Binding Operational Directive 16-02
September 27, 2016
Threat to Network Infrastructure Devices
This page contains a web-friendly version of the Department of Homeland Security’s Binding Operational Directive 16-02, “Threat to Network Infrastructure Devices”, and provides technical guidance and best practices to assist in its implementation.
For several years, network infrastructure devices have been the attack-vector of choice for sophisticated hackers and advanced threat actors. The DHS/National Cybersecurity and Communications Integration Center (NCCIC) expects this trend to continue. Network infrastructure devices are the devices that transport the communications required for the data, applications, services, and multimedia that your agencies rely upon each and every day to fulfill their mission. As the security of desktop and laptop computers and servers have improved, based on our collective efforts to improve federal cybersecurity, our adversaries are adjusting their tactics, techniques, and procedures and have begun targeting network infrastructure devices.
Three particularly urgent issues require immediate attention across all impacted Federal agencies: hacking tools targeting firewalls, Cisco Adaptive Security Appliance, and Cisco ROM Monitor Integrity. If not addressed, impacts may include denial-of-service attacks, data theft, and the altering of data, all of which can be accomplished much more effectively and in a more subtle and targeted manner from compromised network infrastructure, and can impede workforce productivity and the ability to execute your agency’s mission.
We have witnessed our adversaries attempting to take advantage of these vulnerabilities to exploit Federal agency networks. We anticipate that our adversaries will continue to try to take advantage of these vulnerabilities, as well as vulnerabilities we have yet to identify. To help combat this exigent threat, and to adapt to the threat environment your agencies’ should expect to face moving forward, my Department has provided a series of mitigation steps and best practices to ensure your agency is as protected as possible. The NCCIC has published an Analysis Report AR-16-20173 and associated Technical Annexes, which addresses all three of these issues. The NCCIC has also deployed signatures in the EINSTEIN system to detect suspicious activity related to these exploitation tools and vulnerabilities, to help protect the Federal civilian executive branch. The NCCIC will continue to analyze information for additional mitigation steps to protect our Federal networks and will develop Technical Annexes in the future under this directive as necessary.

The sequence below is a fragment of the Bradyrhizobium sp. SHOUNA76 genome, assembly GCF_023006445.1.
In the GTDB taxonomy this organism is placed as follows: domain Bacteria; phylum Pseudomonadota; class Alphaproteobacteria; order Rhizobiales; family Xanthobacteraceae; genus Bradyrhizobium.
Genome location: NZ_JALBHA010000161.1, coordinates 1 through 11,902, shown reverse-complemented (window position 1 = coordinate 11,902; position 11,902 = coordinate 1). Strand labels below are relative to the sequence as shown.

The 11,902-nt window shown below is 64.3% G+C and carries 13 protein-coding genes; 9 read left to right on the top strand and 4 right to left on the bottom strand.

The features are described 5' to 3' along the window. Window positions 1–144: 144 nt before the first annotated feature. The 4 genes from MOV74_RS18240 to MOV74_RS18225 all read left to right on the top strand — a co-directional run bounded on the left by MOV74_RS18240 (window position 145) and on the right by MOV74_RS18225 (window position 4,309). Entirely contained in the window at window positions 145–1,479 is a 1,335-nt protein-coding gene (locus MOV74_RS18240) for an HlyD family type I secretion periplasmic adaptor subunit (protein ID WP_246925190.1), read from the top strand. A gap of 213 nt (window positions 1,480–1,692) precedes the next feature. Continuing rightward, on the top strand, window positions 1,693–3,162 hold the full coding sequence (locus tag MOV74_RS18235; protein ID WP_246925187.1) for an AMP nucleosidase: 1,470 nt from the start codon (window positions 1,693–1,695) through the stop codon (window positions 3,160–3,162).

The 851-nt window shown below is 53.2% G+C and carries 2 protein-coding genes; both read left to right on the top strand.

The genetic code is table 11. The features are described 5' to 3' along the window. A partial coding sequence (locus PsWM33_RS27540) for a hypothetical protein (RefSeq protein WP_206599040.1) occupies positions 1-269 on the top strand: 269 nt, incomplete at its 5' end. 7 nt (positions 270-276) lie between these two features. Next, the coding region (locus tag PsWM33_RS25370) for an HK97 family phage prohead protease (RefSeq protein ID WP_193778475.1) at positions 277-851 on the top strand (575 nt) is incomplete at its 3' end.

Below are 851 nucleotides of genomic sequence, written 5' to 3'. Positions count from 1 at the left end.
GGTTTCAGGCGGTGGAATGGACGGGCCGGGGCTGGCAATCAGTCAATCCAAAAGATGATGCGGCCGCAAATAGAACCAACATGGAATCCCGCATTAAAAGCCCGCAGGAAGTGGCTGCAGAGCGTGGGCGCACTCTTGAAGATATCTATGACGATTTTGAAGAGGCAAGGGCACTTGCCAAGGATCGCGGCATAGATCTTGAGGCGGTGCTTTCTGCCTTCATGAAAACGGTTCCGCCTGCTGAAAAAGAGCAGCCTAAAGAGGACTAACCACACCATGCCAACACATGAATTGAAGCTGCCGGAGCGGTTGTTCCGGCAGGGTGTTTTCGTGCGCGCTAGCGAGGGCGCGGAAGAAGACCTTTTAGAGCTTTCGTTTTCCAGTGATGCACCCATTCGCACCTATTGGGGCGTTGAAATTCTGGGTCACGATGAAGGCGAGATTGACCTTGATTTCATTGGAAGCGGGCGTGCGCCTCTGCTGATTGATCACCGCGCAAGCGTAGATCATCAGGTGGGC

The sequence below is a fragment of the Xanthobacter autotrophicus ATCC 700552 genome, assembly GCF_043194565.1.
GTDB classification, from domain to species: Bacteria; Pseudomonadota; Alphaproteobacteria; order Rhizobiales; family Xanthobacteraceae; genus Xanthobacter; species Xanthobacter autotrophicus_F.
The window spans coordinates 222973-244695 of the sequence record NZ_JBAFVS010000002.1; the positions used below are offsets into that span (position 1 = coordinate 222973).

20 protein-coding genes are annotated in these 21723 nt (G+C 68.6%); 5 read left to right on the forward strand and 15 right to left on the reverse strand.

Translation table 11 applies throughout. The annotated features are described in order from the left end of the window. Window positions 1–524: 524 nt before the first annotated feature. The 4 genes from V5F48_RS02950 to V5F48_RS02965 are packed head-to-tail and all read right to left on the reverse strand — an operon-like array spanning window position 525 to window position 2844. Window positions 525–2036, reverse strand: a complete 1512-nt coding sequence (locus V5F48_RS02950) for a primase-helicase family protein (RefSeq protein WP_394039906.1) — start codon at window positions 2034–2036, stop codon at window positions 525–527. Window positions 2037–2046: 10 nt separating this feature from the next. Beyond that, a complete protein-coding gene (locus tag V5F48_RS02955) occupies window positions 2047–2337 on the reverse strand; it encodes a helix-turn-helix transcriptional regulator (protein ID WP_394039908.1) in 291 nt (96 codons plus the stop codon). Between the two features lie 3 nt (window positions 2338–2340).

Regardless of their generic common vulnerability score, the vulnerabilities identified in AR-16-20173 and associated Technical Annexes are now deemed critical for purposes of Binding Operational Directive 15-01 (issued May 2015). When these vulnerabilities are found on external-facing systems they will also be flagged in each agency's BOD 15-01 scorecard report.
Report to DHS, through the OMB MAX Connect Portal, either full mitigation or provide a detailed plan of action and milestones explaining the constraints preventing mitigation and the associated compensating controls established no later than 45 days after issuance of this Directive.
Provide additional reports or plans of action and milestones every 30 days thereafter until full mitigation is achieved.
If an agency does not comply with the requirements of this directive, DHS will follow up with each Deputy Secretary or equivalent, as appropriate.
Agencies must comply with the deadline timeframe referenced in the “Required Actions” of this directive for any future Technical Annexes of NCCIC Analysis Report AR-16-20173, triggered on the date of issuance of each additional Technical Annex. ↩